WASHINGTON – How badly did the U.S. economy fare during the first three months of the year? Worse than any of the other high-income economies in the Group of 7 nations.
Battered by a brutal winter, the economy shrank at an estimated 1 per cent annual pace from January through March — and the government will likely downgrade that figure Wednesday.
Here’s a best-to-worst roundup of first-quarter economic growth for the G-7 countries plus China:
A 6.7 per cent annual gain from January through March, thanks to “Abenomics” — Prime Minister Shinzo Abe’s program of aggressive government spending and easy-money policies from the Bank of Japan. Still, economists doubt that the breakneck pace is sustainable, especially after Japan raised its sales tax in April.
A 5.7 per cent annual increase from January through March, well below China’s double-digit growth of a few years ago. The slowdown in part reflects a government policy to shift away from growth dependent on exports and investments in factories, real estate and infrastructure and toward slower, steadier growth based on spending by Chinese consumers.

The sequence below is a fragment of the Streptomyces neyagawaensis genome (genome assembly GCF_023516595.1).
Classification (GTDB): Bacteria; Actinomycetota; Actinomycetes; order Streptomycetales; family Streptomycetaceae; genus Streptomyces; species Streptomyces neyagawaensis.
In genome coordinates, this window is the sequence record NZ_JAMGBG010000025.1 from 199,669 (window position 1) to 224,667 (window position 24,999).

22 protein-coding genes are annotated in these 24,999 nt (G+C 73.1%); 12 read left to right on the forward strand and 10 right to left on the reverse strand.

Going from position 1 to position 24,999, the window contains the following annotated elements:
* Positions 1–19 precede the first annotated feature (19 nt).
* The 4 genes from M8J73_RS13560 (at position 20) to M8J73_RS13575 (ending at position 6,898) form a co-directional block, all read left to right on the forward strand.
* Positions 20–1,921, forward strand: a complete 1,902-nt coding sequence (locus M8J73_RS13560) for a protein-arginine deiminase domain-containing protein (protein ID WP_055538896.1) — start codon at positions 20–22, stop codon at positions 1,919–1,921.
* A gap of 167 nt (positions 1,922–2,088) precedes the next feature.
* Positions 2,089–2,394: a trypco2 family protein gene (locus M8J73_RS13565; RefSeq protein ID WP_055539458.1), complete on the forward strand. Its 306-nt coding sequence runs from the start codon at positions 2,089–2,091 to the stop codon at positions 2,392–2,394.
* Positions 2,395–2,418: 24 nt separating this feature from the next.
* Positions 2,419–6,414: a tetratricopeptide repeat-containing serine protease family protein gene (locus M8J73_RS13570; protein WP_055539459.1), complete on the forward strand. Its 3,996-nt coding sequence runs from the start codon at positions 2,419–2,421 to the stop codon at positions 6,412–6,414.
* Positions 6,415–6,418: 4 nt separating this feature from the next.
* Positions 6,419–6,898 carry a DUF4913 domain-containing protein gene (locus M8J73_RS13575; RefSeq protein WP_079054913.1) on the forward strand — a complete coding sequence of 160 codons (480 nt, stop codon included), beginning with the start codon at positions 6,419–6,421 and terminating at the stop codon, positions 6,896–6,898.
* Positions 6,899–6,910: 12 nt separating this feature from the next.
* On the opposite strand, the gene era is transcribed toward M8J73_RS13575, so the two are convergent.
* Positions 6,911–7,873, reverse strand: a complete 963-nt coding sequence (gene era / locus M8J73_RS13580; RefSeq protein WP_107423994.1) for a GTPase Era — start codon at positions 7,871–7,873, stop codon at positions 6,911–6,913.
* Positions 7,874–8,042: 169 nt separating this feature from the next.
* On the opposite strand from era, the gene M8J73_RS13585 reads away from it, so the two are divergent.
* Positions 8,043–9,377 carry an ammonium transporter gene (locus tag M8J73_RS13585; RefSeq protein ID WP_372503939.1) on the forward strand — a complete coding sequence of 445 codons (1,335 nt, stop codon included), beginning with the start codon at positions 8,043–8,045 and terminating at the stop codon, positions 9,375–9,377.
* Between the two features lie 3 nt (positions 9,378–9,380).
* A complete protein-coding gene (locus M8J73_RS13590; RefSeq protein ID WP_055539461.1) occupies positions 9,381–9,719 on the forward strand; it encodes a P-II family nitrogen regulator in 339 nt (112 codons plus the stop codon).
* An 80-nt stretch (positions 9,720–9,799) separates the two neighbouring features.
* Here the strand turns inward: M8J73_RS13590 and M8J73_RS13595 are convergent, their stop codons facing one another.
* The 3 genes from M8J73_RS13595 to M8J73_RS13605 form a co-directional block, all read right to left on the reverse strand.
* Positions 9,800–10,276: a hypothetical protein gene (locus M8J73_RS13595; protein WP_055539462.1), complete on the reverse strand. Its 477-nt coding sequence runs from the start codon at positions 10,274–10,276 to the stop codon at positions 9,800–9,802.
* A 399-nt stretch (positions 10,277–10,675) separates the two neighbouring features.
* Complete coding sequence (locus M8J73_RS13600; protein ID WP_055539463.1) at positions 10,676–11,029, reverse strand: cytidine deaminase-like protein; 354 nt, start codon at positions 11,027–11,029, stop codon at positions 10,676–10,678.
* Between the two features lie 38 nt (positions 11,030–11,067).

A 3.3 per cent annual rise in the first three months of the year on strong consumer spending and business investment.
A 3.3 per cent annual gain, boosted by a recovery in construction spending.
A 1.2 per cent annual increase, the slowest growth since the end of 2012, on weaker business investment and government cutbacks.
A 0.1 per cent annual gain, with consumer spending and business investment slowing.
A 0.5 per cent annual drop as Italian consumers and businesses continued to struggle in the wake of a recession in the eurozone — the 18 countries that use the euro currency.
A 1 per cent annual decline as a frigid and icy winter kept consumers indoors and businesses let their inventories dwindle.
Sources: FactSet, IHS Global Insight, U.S. Commerce Department.